Tuesday, February 19, 2019 / by Jody Lee
Keep reading to see appraisal myths far too many sellers believe.
Myth #1…. The appraiser can tell you what a buyer should pay.
The appraiser will give a professional opinion on the value of the home based on comparing the home to similar homes that have sold in the area. They do take into consideration the total SqFt, number of bedrooms, bathrooms, Garage, and some updating. If the appraiser is good at what he or she does, then the price will usually be close to the market value of the home.
Myth #2…. A home inspection and an appraisal are the same.
A home inspection and appraisal are very different. A home inspection is intended to identify any safety issues, defects and general condition of the home.
In contrast, an appraisal is the home's valuation. Depending on the buyers financing, the Appraiser may look for requirements for FHA, VA, and lender requirements. Common problems these loan programs do not allow include the following:
· Peeling paint on the exterior of the home.
· Blatant safety hazards like railings missing from a deck.
· Missing handrails going down a set of stairs.
· No running water.
· Non-functioning heating system.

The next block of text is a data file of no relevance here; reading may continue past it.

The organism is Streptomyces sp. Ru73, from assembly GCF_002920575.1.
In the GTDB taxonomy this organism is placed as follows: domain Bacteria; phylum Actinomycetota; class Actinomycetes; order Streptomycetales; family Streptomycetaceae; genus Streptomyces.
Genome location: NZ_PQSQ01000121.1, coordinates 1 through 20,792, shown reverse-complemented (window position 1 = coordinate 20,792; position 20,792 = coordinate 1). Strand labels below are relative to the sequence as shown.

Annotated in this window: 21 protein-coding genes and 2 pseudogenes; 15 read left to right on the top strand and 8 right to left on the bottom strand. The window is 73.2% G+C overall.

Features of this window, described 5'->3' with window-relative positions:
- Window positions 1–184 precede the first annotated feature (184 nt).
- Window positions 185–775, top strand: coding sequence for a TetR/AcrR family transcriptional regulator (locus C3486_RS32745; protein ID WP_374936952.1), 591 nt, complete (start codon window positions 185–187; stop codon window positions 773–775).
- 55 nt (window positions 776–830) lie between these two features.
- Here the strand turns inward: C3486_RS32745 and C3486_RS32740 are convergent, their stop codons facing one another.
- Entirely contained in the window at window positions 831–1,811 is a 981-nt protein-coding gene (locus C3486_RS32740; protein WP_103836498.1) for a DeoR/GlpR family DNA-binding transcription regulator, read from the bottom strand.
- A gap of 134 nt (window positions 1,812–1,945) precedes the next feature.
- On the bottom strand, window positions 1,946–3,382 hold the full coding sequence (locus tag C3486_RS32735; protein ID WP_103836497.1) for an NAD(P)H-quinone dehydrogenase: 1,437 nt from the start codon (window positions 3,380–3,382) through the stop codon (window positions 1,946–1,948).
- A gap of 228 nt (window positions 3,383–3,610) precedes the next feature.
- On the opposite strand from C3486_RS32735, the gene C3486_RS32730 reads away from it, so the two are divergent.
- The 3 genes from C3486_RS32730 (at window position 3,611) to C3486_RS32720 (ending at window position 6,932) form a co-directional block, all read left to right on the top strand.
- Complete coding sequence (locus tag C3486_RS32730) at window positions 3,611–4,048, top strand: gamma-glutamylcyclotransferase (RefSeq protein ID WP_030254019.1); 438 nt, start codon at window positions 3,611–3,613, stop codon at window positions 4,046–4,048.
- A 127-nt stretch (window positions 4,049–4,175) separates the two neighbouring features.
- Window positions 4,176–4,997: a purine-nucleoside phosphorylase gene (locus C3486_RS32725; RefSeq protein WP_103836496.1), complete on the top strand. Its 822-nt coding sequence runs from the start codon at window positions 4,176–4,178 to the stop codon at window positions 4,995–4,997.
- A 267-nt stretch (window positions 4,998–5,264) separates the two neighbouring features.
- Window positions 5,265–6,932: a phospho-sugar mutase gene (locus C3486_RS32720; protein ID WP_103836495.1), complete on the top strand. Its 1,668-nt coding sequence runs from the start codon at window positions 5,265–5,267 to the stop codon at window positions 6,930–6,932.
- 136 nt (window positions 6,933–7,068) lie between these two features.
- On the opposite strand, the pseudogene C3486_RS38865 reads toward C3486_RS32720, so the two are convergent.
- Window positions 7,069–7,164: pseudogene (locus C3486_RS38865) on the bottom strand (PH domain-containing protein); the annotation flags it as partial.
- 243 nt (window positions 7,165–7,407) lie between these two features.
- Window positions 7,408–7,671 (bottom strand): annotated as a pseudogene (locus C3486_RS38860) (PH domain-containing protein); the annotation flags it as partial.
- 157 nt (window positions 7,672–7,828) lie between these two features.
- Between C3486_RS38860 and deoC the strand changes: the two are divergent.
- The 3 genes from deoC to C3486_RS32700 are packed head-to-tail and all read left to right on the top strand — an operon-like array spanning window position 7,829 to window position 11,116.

· Missing Hot water tank seismic straps.
Myth #3…. The more money you invest in the home, the more it will appraise for.
Many sellers are upset to discover that they do not get equal value for every improvement they have made to the home. Some homeowners think the more improvements the more their home will be worth. This is not always the case.
Myth #4…. The appraiser is there to serve the needs of the buyer.
The buyer is paying for an appraiser to come in and determine the value of the home. It seems logical that since the buyer is paying for the appraisal, then the appraiser must be working for the buyer. But the truth is, the appraiser is there to serve the needs of the lender.
Myth #5…. The assessed value, the market value, and the appraised value are the same.
Assessed value is what the local tax assessor believes your property is worth. Market Value is the most competitive price a buyer is willing to possibly pay. The appraised value is the value an unbiased professional has determined the home is worth.